Control of Libya requires securing its export ports, as shown below:
Production prior to 2011 was 1,650,000 barrels of oil per day. In 2016, it was 500,000 barrels per day. There is an enormous wealth created by the export of oil. With 46 billion barrels of oil, these assets will create income for decades to come.
In late 2016, it looked like the beginnings of a re-unified Libya could become a reality, under the UN Peace Accords. In concept the accords were to create a new government, the GNA government, based on the Tobruk and Tripoli based governments. However, this could only become a reality if the Tobruk government, principally Khalfa Haftar, believed he could not conquer the rest of Libya, and was content with sharing power with the GNA government in Tripoli. So, peace depends on Haftar diminished capacity to extend his reach to the west, making peace the best option.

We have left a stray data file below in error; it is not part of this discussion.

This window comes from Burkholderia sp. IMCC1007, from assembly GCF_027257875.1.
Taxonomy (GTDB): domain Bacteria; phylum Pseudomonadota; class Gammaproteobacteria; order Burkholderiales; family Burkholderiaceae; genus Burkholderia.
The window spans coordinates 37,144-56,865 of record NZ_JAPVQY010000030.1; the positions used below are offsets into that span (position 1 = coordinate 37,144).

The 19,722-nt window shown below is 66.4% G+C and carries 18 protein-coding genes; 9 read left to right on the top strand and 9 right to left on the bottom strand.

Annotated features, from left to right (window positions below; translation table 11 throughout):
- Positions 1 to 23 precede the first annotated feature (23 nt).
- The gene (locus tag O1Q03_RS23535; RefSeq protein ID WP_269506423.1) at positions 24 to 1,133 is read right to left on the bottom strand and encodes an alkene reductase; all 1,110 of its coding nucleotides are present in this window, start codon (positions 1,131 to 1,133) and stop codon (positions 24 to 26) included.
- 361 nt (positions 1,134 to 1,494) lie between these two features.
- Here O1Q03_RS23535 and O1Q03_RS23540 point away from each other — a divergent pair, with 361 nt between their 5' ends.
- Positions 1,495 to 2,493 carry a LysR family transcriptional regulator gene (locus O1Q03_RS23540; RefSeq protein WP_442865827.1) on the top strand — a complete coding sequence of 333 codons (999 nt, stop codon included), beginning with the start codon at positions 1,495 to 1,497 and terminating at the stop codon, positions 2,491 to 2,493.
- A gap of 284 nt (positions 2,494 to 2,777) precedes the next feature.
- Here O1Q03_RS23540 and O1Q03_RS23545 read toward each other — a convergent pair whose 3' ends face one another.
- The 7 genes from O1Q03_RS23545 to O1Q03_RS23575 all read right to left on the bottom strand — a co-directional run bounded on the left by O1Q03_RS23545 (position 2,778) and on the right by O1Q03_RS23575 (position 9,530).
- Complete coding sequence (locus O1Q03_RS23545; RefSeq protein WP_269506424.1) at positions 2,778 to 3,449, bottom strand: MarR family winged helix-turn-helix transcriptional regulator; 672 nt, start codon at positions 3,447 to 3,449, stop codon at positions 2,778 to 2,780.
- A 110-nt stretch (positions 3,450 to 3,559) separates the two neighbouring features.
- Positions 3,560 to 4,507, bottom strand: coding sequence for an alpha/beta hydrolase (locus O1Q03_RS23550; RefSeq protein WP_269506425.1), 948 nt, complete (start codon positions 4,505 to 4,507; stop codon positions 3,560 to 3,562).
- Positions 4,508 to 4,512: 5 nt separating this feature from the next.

Saudi Arabia swung open its doors to Donald Trump knowing exactly what would appeal to him- deals for more goods and services. His ego and naivete were on full display, as he took credit for the blockade of Qatar as an extension of this anti-terrorist policies in his tweets. It is now spilling over to the Libyan conflict. The Chairman of the Libyan National Oil Company, in an OpEd article in the New York Times, wrote:
The latest incident was triggered by the recent, sudden souring of relations between Qatar on the one hand and Saudi Arabia, the United Arab Emirates, Egypt and Bahrain on the other. One of the several groups that purport to be Libya’s rightful government is using that dispute as a pretext to seize control of the country’s oil and gas exports: It has accused the National Oil Corporation, the internationally recognized body responsible for managing these resources, of working in the service of Qatar by diverting oil revenues to it via an N.O.C. customer. I am the N.O.C.’s chairman, and these allegations are false. But they shine a bright light on Libya’s current tragedy. Since the revolution of 2011, the country’s oil and gas resources have been held hostage to both its fractious politics and power struggles in the Middle East.